At a time of considerable financial turbulence, the Trump administration is edging ever closer toward allowing individual investors access to private equity funds through their retirement accounts. The aim, Labor Secretary Eugene Scalia said last week, is to “ensure that ordinary people investing for retirement have the opportunities they need for a secure retirement.”

Historically, private equity -- or investments in private companies -- has been off limits except for wealthy individual investors or big institutional ones. Hedge funds, which typically use more complicated strategies than mutual funds, are still off limits.

For now, the main way retail investors will be able to tap the private equity alternatives is through a 401(k) target date fund, which tends to shift to more conservative investments as beneficiaries get older. Plan sponsors will be responsible for making the calls on whether to include private equity funds in participants' 401(k)s, which ones and to what extent.

Having the plan sponsor act as a gatekeeper may provide some level of protection for Americans' retirement savings. But there are no clear signs yet that sufficient safeguards will be in place or that the rewards will outweigh the risks.

A lot of money is potentially at stake. A 2019 report from Fidelity shows that more than half of individuals had all of their 401(k) savings in a target date fund compared with just 16% a decade earlier.

The industry argument for opening up retirement accounts to private equity is that pension plans and sophisticated investors have been allowed to do so for years, often enjoying better returns -- so why shouldn't retail investors have a shot, too? And, they say, more and more highly valued companies such as Airbnb are staying private for longer, so it's harder for the average investor to get a piece of the action.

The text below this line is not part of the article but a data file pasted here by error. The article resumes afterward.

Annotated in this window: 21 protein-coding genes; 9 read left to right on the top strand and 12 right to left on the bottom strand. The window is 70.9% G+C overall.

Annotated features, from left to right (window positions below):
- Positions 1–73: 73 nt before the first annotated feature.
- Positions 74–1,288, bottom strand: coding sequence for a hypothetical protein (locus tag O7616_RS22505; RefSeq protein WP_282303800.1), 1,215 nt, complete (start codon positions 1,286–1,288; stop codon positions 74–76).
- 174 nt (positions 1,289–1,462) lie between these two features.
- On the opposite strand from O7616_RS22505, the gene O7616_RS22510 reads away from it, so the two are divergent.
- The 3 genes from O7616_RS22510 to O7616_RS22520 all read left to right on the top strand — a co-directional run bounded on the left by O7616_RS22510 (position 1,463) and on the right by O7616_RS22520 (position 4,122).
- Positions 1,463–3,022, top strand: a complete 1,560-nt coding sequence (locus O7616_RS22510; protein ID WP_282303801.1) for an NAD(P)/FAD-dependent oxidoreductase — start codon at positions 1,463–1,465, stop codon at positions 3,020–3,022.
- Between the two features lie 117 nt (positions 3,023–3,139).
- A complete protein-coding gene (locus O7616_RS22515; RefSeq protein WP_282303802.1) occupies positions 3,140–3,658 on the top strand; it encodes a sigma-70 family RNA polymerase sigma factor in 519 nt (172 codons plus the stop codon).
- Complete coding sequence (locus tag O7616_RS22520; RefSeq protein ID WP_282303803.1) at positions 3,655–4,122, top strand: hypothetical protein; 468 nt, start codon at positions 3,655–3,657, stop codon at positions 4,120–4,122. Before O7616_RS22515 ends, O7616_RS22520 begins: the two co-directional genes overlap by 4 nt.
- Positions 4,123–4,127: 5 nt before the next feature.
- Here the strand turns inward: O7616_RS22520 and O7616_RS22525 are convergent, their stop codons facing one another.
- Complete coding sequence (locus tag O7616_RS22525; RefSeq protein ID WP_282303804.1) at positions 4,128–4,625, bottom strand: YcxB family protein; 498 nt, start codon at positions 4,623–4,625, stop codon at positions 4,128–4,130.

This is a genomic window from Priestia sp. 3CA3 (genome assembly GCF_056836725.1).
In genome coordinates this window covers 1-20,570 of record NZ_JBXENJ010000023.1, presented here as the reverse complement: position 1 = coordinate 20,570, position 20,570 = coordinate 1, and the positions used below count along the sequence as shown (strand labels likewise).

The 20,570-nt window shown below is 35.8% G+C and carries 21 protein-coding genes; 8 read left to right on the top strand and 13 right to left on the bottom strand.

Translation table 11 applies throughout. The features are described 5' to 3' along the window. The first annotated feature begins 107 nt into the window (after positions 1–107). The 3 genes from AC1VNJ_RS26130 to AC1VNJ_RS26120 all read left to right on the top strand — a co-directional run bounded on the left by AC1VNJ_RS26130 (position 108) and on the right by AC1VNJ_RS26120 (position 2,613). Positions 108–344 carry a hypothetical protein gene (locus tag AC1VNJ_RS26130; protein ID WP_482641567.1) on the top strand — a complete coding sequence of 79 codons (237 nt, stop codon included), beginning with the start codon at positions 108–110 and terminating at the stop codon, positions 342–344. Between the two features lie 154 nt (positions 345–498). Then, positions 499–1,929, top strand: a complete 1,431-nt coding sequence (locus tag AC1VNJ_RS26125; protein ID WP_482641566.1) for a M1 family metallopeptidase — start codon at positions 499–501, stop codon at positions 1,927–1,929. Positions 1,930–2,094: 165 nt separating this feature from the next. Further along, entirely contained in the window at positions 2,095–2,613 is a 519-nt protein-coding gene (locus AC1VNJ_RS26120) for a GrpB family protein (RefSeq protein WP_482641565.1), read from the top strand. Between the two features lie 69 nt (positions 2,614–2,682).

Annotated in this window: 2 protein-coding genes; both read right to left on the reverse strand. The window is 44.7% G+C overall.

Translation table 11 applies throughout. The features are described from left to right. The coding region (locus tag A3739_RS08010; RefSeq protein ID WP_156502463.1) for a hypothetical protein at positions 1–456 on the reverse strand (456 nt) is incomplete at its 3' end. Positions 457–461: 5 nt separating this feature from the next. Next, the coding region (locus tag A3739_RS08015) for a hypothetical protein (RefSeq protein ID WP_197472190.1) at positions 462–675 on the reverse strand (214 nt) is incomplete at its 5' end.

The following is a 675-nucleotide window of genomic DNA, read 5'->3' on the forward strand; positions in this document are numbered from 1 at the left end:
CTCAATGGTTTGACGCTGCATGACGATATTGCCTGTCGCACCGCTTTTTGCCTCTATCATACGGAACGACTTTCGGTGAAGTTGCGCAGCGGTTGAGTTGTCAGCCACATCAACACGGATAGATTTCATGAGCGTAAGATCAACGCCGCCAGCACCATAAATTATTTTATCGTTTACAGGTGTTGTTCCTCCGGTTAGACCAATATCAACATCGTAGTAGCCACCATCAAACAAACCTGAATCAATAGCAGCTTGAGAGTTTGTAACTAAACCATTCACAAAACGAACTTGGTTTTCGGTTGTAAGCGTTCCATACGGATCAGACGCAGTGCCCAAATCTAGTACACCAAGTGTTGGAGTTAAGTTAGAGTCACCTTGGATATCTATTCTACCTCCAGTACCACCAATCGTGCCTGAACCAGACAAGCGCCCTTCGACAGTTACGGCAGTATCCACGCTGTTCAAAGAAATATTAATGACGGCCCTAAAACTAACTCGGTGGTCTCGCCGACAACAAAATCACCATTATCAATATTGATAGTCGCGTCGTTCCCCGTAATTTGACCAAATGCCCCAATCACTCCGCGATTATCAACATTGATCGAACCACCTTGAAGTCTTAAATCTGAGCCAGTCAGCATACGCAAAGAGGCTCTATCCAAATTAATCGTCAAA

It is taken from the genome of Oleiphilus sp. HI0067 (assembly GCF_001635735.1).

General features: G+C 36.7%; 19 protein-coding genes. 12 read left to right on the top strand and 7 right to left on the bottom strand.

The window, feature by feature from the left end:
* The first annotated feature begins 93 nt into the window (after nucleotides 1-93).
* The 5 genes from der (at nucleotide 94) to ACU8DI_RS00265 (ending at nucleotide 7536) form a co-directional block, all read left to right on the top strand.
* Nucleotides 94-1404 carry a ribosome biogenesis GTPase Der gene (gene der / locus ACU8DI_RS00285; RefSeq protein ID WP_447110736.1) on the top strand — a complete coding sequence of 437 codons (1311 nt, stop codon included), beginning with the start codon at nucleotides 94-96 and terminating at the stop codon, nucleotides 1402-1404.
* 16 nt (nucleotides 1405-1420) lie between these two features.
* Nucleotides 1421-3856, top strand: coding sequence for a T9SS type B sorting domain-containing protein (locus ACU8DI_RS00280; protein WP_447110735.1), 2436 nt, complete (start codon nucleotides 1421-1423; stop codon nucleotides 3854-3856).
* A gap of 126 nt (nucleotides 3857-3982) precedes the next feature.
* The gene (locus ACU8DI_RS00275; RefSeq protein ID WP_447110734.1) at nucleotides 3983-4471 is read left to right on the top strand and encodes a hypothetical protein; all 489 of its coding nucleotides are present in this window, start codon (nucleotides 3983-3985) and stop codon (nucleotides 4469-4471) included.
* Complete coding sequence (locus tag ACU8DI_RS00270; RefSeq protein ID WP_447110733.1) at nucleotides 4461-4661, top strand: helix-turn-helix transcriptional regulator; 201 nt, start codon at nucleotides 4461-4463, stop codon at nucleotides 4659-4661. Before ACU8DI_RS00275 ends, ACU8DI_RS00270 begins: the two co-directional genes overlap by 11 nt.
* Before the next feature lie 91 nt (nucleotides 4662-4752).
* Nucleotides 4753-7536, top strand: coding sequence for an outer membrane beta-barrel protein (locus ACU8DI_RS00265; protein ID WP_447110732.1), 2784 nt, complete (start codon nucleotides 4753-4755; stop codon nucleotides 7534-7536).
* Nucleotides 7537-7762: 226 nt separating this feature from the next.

The problem with that reasoning is that there's a wide disparity when it comes to private equity fund performance. It's true that top performers have outperformed the market, but those funds are often restricted to the biggest institutional investors or repeat clients.

An analysis of recent economic literature by Eileen Appelbaum and Rosemary Batt shows that the median private equity buyout fund has basically matched the stock market's performance since 2006. They predict that the future of private equity fund performance isn't so rosy. With more funds and firms, and more cash on hand at corporations, there's likely to be competition and overpaying for prized companies -- therefore making it more difficult to provide outsized returns.

Then there are the fees. Private equity funds tend to charge an annual management fee of 2% and a performance fee of 20%. Added to the generally higher fees already paid for target date funds, the returns will really have to be supersized to justify the cost of the alternative investments. 

In addition, private equity funds typically come with lock-up periods, often at least several years, when investors can't access their capital. Some argue that since target date funds are supposed to be retirement vehicles for buying and then forgetting (because the allocations change automatically as a worker ages), they're well suited to private equity's illiquidity.

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